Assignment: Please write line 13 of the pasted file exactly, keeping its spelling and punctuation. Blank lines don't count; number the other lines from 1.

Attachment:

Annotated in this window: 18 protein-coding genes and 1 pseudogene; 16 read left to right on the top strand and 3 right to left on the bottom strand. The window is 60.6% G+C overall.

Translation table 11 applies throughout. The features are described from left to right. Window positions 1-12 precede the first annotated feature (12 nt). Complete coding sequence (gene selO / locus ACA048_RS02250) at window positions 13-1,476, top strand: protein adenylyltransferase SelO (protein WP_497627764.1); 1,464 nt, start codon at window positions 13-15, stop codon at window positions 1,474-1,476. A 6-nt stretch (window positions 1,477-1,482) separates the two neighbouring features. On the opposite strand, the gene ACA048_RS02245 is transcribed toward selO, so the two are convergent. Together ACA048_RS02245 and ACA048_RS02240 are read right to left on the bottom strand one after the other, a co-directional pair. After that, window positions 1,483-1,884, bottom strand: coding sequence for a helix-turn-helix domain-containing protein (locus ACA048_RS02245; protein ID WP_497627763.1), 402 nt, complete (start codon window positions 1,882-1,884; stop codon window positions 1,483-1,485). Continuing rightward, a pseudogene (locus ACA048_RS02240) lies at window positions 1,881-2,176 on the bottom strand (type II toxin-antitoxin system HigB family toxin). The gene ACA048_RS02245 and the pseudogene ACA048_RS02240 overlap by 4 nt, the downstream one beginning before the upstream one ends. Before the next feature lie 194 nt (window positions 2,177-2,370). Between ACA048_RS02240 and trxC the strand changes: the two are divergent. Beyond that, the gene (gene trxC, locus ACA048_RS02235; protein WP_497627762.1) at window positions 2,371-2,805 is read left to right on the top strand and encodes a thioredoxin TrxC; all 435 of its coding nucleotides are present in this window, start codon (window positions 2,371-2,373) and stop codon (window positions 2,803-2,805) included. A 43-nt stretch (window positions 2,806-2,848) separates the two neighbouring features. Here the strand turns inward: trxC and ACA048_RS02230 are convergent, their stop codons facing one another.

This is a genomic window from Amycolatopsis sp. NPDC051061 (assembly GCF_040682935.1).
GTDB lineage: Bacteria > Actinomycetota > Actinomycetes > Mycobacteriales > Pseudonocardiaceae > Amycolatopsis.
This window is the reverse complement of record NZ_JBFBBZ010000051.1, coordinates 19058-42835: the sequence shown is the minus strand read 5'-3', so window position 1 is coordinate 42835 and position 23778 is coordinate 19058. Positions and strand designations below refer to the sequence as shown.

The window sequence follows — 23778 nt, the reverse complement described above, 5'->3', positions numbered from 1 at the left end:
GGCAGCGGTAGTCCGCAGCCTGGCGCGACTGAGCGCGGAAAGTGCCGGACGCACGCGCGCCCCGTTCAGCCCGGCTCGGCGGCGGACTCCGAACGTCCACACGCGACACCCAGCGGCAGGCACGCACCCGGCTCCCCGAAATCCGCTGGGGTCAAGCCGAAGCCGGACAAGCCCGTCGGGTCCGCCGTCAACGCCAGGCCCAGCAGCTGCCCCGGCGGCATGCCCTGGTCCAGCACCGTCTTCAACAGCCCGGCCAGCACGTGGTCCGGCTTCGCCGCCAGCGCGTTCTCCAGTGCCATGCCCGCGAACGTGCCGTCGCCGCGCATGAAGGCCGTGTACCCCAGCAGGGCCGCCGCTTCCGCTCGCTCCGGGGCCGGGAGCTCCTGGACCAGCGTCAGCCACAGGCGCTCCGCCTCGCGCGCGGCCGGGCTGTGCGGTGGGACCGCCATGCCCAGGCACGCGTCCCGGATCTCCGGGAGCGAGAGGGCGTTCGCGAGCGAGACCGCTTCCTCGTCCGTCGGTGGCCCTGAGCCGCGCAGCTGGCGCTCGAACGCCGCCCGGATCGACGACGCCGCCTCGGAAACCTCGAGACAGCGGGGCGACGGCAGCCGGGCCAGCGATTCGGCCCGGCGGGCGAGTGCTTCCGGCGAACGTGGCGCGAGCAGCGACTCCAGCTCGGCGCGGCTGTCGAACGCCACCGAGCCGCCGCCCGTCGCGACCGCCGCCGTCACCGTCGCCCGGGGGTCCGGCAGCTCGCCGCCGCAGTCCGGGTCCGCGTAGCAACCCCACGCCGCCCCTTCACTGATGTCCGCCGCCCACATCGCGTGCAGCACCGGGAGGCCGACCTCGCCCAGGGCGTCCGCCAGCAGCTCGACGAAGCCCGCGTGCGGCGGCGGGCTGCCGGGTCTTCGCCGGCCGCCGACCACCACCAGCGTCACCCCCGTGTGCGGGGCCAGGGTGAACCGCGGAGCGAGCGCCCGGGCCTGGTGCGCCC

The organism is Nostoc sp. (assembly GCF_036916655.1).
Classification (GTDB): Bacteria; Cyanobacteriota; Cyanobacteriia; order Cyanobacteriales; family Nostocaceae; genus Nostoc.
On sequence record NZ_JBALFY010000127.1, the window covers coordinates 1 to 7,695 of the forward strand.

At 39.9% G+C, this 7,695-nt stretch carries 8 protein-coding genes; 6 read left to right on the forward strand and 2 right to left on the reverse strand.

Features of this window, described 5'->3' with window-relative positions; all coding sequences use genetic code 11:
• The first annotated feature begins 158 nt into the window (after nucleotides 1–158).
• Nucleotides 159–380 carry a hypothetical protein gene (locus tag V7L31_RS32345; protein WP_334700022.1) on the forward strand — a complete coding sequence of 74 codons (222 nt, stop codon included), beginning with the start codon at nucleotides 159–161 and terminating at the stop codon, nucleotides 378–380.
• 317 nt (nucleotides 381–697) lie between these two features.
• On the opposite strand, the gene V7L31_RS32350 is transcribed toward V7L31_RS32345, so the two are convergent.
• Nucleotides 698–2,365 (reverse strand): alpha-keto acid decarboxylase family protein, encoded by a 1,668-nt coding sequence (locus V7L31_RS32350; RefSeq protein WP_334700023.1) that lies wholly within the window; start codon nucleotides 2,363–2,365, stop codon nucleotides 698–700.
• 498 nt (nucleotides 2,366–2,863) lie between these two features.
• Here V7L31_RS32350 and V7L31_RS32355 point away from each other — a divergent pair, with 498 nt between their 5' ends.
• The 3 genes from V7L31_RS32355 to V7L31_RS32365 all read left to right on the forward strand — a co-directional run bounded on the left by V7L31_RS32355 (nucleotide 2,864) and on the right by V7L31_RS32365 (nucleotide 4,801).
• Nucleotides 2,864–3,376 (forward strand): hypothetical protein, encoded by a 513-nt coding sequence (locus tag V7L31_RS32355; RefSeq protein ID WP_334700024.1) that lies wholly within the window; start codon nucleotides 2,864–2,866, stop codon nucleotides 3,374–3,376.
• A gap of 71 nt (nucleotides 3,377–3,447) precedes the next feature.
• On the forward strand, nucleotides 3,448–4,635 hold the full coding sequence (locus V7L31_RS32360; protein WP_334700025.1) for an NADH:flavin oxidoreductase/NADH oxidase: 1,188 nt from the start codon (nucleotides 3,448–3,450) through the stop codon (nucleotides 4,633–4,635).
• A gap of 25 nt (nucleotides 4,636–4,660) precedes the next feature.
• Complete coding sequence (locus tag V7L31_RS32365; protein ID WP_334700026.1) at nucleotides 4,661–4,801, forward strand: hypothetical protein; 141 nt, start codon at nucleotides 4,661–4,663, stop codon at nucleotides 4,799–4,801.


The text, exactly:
• The first annotated feature begins 158 nt into the window (after nucleotides 1–158).